log{b} 1000=3
I know b=10 but I don't understand how they got there.

- anonymous

log{b} 1000=3
I know b=10 but I don't understand how they got there.

- chestercat

I got my questions answered at brainly.com in under 10 minutes. Go to brainly.com now for free help!

At vero eos et accusamus et iusto odio dignissimos ducimus qui blanditiis praesentium voluptatum deleniti atque corrupti quos dolores et quas molestias excepturi sint occaecati cupiditate non provident, similique sunt in culpa qui officia deserunt mollitia animi, id est laborum et dolorum fuga.
Et harum quidem rerum facilis est et expedita distinctio. Nam libero tempore, cum soluta nobis est eligendi optio cumque nihil impedit quo minus id quod maxime placeat facere possimus, omnis voluptas assumenda est, omnis dolor repellendus.
Itaque earum rerum hic tenetur a sapiente delectus, ut aut reiciendis voluptatibus maiores alias consequatur aut perferendis doloribus asperiores repellat.

Get this expert

answer on brainly

SEE EXPERT ANSWER

Get your **free** account and access **expert** answers to this

and **thousands** of other questions

- anonymous

\[\log_{b} 1000=3\]

- anonymous

\[b^3=1000\]
\[3\sqrt{b^3}= 3\sqrt{1000}\]
b=10

- Nnesha

well did you take 3rd root right ?
you can write 1000 in terms of 3 exponents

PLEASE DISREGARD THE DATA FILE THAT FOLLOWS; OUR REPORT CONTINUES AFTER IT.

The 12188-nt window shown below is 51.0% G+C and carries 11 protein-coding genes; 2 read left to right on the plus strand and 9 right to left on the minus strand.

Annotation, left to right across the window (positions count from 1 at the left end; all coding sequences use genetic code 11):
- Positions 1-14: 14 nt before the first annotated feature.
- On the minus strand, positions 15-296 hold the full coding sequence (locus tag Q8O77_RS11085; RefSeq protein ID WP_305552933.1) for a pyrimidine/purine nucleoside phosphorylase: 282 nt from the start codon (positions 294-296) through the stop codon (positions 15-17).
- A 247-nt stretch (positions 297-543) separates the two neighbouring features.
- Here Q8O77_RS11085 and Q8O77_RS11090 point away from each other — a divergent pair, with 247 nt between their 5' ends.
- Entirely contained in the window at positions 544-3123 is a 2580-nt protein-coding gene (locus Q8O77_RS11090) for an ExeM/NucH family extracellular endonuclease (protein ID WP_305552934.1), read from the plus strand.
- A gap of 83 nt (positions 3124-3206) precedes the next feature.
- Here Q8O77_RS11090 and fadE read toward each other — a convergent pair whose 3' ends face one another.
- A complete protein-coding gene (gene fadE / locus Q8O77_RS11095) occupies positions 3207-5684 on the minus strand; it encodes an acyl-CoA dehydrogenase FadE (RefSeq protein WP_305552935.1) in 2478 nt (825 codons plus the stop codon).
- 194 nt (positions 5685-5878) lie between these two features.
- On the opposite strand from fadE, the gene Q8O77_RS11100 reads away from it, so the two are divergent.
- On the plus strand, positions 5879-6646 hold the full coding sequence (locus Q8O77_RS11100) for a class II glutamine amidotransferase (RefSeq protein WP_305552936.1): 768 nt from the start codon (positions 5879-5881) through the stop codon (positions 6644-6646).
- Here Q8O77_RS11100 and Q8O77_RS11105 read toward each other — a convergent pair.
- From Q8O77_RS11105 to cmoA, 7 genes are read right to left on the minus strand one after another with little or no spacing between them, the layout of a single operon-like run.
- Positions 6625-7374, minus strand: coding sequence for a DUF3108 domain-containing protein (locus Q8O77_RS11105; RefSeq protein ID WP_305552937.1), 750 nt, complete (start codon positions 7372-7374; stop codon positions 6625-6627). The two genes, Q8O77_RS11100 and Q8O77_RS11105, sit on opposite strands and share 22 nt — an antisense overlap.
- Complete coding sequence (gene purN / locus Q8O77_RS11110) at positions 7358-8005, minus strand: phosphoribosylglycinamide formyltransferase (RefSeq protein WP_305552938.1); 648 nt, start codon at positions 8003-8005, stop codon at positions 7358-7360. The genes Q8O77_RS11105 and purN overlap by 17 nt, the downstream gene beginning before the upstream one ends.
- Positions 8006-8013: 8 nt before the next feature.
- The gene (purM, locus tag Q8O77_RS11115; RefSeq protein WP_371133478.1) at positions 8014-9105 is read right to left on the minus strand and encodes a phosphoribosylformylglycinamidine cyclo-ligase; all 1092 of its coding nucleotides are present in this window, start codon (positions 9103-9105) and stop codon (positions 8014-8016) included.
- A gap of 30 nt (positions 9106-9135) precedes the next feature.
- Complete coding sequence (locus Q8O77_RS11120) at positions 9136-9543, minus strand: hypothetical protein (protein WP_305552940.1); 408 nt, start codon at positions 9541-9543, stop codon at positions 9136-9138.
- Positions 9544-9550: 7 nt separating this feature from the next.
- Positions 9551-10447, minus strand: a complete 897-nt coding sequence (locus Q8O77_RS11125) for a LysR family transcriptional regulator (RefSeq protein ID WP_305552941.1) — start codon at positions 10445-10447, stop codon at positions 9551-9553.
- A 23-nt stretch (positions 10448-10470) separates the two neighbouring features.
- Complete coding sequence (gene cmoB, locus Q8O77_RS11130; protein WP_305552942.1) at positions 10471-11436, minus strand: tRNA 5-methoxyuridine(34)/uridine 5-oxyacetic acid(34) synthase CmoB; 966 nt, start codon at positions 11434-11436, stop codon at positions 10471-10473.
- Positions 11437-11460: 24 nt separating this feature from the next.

Looking for something else?

Not the answer you are looking for? Search for more explanations.

## More answers

- Nnesha

x^3 =1000 ?
what is x

- anonymous

10

- anonymous

What is the point of the 3's in front of the square root signs?

- Nnesha

that's not 3 it's a 3rd rooot i guess
like this \[\huge\rm \sqrt[3]{b^3}\]

- anonymous

Right, I didn't know how to do that

- Nnesha

you can convert 3rd to 1/3 exponent \[\huge\rm \sqrt[3]{b^3} = b^{3 \times \frac{ 1 }{ 3 }}\] so cancel out 3 exponent u have to take 3rd root :=)

- Nnesha

\[\huge\rm \sqrt[3]{b^3} = b^{\cancel3 \times \frac{ 1 }{\cancel 3 }}=b\]

- anonymous

Wouldn't that also mean that 1000 would be multiplied by 1/3?

- Nnesha

yes so 1000 can be written as 10 to the 3rd power \[\huge\rm \sqrt[3]{10^3}\]

- anonymous

See that's where I get confused, so the 1000 get simplified down to 10 because?

- Nnesha

because it's easy to solve without calculator
and it's legal :3

- anonymous

-_- so because 10^3=1000 it gets simplified to 10^3 and since it's the 3rd root the exponent cancels out leaving b=10 ?

- Nnesha

b to the 3rd power so you can either write 10 to the 3rd power or put 3rd root of 1000 into the calculator :=)

- Nnesha

yep

- anonymous

See when I enter that into my calc I get 94.86....

- Nnesha

and it's helpful when you have to find an exponent
given base
for example 10^x = 1000

- Nnesha

what did you enter ?

- freckles

\[3 \sqrt{1000} \neq \sqrt[3]{1000}\]

- anonymous

\[3\sqrt{1000}\]

- anonymous

Yea see I don't know how to enter the latter

- Nnesha

it's not 3 times square root of {1000}
3rd root like \[\sqrt[3]{1000}\]

- Nnesha

ohh then convert 3rd root to 1/3 exponent
\[\huge\rm \sqrt[3]{1000} = (1000)^\frac{ 1 }{ 3 }\]

- anonymous

That works. =] Could you possibly help me with another problem?

- Nnesha

gtg :3 sorry

- anonymous

All's well Thank you for your help :)

- Nnesha

my pleasure

Looking for something else?

Not the answer you are looking for? Search for more explanations.